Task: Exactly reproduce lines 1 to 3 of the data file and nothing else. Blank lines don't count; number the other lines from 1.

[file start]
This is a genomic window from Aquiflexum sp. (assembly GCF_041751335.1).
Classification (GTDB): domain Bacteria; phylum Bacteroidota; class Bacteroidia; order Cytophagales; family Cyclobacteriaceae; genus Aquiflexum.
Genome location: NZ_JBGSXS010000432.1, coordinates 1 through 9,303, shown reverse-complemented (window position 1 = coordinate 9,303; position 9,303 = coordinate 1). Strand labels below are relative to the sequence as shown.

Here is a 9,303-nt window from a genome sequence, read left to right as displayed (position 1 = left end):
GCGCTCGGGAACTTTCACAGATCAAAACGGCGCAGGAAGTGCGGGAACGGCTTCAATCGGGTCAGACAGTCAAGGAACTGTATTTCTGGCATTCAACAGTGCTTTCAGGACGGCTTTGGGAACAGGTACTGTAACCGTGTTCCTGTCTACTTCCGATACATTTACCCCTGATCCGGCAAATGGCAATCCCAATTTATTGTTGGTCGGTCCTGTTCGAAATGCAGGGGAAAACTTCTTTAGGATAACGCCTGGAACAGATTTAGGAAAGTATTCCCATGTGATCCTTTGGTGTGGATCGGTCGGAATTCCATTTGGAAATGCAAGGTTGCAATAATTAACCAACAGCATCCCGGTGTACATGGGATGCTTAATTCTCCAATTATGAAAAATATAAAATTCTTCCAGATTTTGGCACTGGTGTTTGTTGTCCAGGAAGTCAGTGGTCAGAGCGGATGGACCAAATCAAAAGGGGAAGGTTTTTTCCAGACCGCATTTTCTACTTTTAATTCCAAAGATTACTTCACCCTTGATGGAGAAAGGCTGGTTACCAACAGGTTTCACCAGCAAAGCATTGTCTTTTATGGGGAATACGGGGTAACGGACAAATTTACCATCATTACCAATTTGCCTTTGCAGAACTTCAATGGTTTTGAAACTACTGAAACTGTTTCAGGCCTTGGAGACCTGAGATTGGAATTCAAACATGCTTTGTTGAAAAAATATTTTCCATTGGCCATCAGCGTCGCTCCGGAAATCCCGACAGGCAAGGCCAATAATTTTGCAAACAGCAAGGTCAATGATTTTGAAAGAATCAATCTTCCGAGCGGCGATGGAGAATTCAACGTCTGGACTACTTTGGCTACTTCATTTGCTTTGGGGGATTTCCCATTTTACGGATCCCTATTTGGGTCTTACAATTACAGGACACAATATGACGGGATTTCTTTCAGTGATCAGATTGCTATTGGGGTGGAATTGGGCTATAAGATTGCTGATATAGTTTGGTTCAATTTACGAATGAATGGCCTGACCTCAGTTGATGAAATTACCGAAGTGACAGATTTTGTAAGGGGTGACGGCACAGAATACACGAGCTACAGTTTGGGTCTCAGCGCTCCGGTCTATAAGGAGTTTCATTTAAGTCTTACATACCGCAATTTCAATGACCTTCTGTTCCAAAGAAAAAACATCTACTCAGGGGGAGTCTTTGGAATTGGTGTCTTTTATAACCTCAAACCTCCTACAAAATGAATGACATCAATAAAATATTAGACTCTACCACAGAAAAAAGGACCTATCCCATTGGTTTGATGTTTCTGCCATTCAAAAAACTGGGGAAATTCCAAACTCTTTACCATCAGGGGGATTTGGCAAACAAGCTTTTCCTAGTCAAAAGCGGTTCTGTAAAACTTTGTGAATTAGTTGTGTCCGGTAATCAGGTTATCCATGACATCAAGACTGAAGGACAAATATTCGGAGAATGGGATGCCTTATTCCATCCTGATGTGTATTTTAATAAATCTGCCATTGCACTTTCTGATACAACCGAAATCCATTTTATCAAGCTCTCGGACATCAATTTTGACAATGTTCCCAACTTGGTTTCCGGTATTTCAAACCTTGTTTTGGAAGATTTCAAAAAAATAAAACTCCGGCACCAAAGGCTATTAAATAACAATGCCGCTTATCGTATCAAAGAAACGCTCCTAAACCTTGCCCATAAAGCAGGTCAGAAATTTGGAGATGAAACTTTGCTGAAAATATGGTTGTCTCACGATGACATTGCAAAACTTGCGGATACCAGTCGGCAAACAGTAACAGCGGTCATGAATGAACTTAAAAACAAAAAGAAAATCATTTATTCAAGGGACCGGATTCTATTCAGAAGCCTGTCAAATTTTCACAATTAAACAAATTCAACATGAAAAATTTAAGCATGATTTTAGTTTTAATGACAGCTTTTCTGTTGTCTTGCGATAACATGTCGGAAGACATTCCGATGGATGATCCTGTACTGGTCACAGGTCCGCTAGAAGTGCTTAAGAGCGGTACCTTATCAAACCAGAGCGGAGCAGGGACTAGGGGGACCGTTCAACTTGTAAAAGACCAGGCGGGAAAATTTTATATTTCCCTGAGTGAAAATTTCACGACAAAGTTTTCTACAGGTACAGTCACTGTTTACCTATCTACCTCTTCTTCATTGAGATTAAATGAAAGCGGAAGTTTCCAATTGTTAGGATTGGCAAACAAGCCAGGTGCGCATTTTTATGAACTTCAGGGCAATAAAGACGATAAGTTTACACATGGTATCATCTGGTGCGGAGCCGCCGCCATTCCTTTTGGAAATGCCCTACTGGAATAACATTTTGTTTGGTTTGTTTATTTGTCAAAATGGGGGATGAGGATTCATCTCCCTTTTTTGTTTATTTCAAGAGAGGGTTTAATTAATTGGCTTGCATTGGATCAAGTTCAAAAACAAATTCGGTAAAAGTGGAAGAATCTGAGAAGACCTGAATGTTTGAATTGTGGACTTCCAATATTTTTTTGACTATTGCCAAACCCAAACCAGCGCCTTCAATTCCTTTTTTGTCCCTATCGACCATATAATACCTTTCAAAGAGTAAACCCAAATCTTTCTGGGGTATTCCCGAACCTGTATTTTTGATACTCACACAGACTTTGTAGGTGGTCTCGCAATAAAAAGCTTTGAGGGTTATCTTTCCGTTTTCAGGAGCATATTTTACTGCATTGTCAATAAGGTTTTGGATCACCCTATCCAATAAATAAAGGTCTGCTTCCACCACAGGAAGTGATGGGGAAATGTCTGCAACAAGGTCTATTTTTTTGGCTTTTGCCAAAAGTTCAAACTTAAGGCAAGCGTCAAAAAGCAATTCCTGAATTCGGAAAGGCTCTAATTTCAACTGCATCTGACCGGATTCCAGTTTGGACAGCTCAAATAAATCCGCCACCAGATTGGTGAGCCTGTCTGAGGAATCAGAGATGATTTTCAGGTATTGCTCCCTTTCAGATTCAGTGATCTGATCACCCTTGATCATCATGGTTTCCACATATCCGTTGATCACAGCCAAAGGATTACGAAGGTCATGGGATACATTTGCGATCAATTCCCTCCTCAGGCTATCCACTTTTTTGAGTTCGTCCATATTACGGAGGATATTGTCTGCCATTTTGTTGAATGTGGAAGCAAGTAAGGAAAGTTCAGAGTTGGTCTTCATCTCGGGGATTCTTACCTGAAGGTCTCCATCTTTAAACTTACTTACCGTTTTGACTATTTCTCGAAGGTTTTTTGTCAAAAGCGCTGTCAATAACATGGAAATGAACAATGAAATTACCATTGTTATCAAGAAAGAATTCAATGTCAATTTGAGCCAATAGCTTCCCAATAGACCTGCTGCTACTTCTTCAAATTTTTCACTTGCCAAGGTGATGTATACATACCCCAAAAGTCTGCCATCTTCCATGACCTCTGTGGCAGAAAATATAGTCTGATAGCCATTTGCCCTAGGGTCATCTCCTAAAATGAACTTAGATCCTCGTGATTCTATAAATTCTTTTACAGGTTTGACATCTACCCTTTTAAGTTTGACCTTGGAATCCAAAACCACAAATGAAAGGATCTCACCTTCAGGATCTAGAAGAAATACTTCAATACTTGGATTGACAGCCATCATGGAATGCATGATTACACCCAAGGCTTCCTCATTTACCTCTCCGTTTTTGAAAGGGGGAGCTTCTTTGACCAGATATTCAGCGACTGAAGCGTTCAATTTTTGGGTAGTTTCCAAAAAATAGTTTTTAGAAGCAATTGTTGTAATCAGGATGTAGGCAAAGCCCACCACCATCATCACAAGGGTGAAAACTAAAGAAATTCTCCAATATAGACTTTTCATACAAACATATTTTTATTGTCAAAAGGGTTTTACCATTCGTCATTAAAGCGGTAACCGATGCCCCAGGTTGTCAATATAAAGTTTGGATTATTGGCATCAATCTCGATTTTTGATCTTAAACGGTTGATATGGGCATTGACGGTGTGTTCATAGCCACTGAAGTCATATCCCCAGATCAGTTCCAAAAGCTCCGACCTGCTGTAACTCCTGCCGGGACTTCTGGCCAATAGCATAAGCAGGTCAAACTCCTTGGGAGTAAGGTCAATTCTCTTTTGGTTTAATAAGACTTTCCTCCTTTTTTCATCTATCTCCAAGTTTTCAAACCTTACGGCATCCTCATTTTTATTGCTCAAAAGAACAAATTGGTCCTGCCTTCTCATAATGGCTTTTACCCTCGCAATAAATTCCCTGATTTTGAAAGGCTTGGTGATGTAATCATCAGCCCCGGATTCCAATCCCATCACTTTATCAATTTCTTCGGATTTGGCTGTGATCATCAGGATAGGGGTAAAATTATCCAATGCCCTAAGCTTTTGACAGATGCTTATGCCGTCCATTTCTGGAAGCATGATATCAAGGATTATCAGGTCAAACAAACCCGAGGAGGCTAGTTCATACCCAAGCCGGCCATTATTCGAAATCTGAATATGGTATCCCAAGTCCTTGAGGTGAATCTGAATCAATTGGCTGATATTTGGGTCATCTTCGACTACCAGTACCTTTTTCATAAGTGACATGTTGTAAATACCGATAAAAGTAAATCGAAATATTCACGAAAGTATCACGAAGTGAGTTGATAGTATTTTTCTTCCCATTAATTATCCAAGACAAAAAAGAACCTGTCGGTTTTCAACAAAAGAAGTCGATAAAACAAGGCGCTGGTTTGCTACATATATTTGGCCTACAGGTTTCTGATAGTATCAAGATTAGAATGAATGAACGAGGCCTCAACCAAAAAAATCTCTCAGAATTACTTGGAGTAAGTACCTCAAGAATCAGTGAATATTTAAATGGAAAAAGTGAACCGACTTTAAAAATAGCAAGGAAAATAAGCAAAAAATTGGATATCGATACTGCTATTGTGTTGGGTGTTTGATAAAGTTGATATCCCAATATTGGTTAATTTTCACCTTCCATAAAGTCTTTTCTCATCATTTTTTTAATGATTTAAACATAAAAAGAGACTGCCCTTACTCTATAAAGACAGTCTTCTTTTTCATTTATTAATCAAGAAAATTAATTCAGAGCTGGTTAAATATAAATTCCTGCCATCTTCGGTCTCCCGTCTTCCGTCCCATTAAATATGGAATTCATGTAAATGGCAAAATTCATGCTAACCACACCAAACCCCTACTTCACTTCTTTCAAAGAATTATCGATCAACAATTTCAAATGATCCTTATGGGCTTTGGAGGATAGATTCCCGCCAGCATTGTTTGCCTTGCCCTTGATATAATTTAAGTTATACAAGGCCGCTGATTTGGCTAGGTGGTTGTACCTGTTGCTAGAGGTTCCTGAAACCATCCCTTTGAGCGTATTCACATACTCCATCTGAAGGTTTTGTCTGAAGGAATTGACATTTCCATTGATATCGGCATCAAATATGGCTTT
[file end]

This is a genomic window from Aquiflexum sp. (assembly GCF_041751335.1).
Classification (GTDB): domain Bacteria; phylum Bacteroidota; class Bacteroidia; order Cytophagales; family Cyclobacteriaceae; genus Aquiflexum.
Genome location: NZ_JBGSXS010000432.1, coordinates 1 through 9,303, shown reverse-complemented (window position 1 = coordinate 9,303; position 9,303 = coordinate 1). Strand labels below are relative to the sequence as shown.